0 Be aware of increased stress on turf, caused by summer mowing

page 2 ­ bottle on golf courseAs grass cuts reach their lower summer heights, Bayer's Technical Manager, Dr. Colin Mumford explains that while this might please club members, it's important to point out the stress that this height reduction inflicts on turf.

"Daily cutting is a key stress factor and will generate increased susceptibility to disease. Heat, drought, cold and intense ultraviolet light from the sun are also some of the other factors contributing to turf stress," says Colin. He adds that it's important to clarify here that the plants won't necessarily be more likely to get disease; however if there are disease pathogens within the turf already, the stress will make the grass more susceptible to the effects of infection.

"Some courses will be trying to maintain a grass height of just 2mm over the summer. This obviously increases stress due to daily mowing. Coupled with that, the minimal grass leaf surface area prevents the plant from photosynthesising efficiently," Colin explains.

"In a plant of this height, there will be fewer chloroplasts within the leaves and therefore less chlorophyll to photosynthesise; ultimately weakening the plant."

An important and relevant consideration during the mowing season is the need to keep mower blades sharp. A sharp blade will result in a clean cut, which essentially provides a minimal area of damage. Daily cutting will blunt blades quickly and blunt blades are more likely to tear the leaf rather than providing a sharp, clean cut. Colin points out that this creates a jagged edge which results in a larger area of wound.

Anthracnose courtesy of the STRI"Much like our own skin, this creates a larger area for infection to enter, which ultimately increases the likelihood of disease spread."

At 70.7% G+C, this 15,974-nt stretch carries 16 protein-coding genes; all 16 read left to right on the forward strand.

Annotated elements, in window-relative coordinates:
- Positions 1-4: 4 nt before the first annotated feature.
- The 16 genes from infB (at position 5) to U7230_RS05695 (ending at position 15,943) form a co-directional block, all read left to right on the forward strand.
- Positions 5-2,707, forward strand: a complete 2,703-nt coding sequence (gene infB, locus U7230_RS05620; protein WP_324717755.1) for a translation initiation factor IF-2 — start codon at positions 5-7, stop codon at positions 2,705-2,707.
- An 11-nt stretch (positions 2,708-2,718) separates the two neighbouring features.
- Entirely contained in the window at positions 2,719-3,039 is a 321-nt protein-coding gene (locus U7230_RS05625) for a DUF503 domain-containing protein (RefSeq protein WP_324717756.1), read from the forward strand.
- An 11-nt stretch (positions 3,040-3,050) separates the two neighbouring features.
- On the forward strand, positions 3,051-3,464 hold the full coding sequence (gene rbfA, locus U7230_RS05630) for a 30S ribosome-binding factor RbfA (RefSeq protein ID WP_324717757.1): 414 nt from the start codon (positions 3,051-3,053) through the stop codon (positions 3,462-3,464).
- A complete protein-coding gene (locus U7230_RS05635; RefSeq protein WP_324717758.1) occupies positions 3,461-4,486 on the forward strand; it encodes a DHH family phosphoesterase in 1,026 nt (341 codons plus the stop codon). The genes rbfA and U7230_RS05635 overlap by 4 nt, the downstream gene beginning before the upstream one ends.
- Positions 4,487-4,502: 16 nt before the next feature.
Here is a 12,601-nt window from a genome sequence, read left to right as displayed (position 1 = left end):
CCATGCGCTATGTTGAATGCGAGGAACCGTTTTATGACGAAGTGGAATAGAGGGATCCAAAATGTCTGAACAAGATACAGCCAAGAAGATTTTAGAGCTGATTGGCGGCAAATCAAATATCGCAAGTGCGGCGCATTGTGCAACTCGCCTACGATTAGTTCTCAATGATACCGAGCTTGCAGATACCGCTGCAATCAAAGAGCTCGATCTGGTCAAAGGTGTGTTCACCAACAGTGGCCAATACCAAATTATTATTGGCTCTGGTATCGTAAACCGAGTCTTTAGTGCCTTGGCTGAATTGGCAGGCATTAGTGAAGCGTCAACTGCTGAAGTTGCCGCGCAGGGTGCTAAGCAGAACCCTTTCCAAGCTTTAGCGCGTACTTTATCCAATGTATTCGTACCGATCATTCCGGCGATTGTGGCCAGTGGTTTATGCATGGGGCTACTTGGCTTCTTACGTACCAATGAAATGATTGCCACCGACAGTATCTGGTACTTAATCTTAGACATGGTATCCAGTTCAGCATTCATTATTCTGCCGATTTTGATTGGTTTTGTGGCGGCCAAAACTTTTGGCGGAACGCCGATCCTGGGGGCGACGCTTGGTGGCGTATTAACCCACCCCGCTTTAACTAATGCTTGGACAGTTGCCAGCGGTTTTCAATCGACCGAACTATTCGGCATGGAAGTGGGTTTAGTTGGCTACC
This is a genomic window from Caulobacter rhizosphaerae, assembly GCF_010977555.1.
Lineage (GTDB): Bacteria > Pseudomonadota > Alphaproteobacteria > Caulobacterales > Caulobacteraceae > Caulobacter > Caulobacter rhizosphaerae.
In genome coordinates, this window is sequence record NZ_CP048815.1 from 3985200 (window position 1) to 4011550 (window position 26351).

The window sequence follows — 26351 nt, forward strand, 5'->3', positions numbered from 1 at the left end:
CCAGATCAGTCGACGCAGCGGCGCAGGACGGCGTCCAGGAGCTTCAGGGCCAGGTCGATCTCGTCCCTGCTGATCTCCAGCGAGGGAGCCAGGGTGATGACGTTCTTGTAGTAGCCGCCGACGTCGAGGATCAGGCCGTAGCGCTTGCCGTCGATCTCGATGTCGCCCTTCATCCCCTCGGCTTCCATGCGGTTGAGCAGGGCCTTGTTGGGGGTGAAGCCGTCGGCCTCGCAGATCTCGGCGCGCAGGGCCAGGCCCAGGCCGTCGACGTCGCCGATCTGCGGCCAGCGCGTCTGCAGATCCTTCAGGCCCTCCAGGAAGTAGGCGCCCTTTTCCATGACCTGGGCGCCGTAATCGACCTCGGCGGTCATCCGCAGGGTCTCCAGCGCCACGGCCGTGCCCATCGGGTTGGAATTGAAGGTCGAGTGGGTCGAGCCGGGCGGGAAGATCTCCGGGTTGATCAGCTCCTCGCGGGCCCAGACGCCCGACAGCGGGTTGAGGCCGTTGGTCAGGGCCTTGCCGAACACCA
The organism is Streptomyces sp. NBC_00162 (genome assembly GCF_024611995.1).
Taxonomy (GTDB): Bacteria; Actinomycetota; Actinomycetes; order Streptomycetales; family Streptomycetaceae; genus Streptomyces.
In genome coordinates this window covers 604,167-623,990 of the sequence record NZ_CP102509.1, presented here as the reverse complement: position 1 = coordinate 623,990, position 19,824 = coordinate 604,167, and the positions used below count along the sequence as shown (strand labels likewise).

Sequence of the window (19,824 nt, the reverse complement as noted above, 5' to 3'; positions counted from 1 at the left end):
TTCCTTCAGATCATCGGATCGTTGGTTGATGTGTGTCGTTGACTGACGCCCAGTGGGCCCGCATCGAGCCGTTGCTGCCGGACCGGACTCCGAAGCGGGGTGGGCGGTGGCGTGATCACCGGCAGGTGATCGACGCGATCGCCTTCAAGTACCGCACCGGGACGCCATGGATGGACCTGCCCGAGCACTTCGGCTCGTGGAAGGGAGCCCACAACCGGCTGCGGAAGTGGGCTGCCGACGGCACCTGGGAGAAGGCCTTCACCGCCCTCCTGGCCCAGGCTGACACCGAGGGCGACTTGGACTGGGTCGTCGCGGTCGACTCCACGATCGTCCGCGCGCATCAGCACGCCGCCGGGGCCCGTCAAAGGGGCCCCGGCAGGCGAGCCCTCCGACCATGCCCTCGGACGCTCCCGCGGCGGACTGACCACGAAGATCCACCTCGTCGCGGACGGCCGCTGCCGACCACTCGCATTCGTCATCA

Player demands mean that this particular early summer turf activity is unavoidable and while it does impose stress, it needn't be a problem at all. Just bear in mind that being particularly alert to early disease signs is important in order to prevent problems further down the line. If disease is present, a fast acting fungicide such as Interface® may be appropriate to control the disease and reduce the stress on the turf.

INTERFACE® contains 256g/L iprodione and 16g/L trifloxystrobin. USE PLANT PROTECTION PRODUCTS SAFELY. ALWAYS READ THE LABEL AND PRODUCT INFORMATION BEFORE USE. PAY ATTENTION TO THE RISK INDICATIONS AND FOLLOW THE SAFETY PRECAUTIONS ON THE LABEL. (MAPP 16060) (PCS 04882)

www.bayer.com.

Editorial Enquiries Editorial Enquiries

Contact Kerry Haywood

01952 897416
editorial@pitchcare.com

Customers Advertising

Contact Peter Britton

01952 898516
peter@pitchcare.com

Subscribe Subscribe to the Pitchcare Magazine

You can have each and every copy of the Pitchcare magazine delivered direct to your door for just £30 a year.